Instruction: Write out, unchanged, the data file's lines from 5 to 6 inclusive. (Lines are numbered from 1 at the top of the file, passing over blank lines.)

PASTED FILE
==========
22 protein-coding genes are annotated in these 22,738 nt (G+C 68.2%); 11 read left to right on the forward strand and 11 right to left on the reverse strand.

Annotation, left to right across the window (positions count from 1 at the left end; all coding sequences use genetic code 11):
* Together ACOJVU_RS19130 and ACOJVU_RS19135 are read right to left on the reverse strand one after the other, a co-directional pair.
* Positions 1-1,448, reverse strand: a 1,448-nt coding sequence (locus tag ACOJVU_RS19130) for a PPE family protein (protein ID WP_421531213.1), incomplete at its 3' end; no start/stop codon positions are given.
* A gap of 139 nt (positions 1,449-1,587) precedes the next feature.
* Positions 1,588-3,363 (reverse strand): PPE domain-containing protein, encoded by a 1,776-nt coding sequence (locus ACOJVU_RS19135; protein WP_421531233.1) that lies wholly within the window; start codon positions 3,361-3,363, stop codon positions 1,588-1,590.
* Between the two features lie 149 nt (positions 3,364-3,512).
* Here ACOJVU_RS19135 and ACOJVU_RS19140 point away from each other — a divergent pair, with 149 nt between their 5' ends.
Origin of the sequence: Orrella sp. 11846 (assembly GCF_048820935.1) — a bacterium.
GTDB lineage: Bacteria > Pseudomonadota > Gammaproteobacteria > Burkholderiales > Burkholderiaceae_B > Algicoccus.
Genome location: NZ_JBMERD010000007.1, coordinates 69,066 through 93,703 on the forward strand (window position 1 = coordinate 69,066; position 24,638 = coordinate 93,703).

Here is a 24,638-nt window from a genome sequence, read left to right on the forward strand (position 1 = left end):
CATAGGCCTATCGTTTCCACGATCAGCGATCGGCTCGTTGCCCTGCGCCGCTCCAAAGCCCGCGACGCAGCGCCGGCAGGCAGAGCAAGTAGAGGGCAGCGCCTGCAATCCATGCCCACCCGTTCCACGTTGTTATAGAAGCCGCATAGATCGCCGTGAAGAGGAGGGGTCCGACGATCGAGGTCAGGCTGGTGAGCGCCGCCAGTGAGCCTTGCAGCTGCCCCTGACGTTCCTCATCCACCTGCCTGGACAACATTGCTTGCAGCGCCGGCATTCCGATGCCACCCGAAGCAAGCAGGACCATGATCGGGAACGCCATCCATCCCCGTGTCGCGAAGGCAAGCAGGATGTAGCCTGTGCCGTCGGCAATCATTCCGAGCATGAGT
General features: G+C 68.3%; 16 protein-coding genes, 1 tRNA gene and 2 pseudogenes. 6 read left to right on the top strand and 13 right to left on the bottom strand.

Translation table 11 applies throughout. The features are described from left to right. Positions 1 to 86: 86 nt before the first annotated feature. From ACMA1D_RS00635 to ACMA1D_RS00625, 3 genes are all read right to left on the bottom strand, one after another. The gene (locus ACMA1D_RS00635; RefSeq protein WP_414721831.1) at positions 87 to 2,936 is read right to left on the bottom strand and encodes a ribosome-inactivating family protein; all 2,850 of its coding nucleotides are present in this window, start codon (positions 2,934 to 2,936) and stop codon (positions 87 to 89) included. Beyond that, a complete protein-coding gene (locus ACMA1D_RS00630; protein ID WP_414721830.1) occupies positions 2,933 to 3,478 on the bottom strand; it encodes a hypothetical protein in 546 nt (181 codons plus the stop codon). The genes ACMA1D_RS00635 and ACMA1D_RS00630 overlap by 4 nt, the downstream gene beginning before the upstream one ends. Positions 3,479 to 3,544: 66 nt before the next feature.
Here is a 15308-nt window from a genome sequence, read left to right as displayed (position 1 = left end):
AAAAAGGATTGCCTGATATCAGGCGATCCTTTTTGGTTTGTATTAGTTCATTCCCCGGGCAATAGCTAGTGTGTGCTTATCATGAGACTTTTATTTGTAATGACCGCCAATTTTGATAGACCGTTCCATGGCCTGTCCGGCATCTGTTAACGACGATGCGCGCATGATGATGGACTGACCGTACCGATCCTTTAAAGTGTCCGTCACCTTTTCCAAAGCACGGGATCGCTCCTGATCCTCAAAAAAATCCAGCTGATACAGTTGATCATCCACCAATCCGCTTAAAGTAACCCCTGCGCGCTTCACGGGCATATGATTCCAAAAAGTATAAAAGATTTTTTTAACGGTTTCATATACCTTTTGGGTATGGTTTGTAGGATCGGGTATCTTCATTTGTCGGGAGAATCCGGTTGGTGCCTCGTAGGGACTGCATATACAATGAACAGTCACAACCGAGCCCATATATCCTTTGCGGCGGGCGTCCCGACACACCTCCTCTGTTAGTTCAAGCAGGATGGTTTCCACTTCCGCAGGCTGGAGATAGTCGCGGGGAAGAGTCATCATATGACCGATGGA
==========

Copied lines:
* A gap of 139 nt (positions 1,449-1,587) precedes the next feature.
* Positions 1,588-3,363 (reverse strand): PPE domain-containing protein, encoded by a 1,776-nt coding sequence (locus ACOJVU_RS19135; protein WP_421531233.1) that lies wholly within the window; start codon positions 3,361-3,363, stop codon positions 1,588-1,590.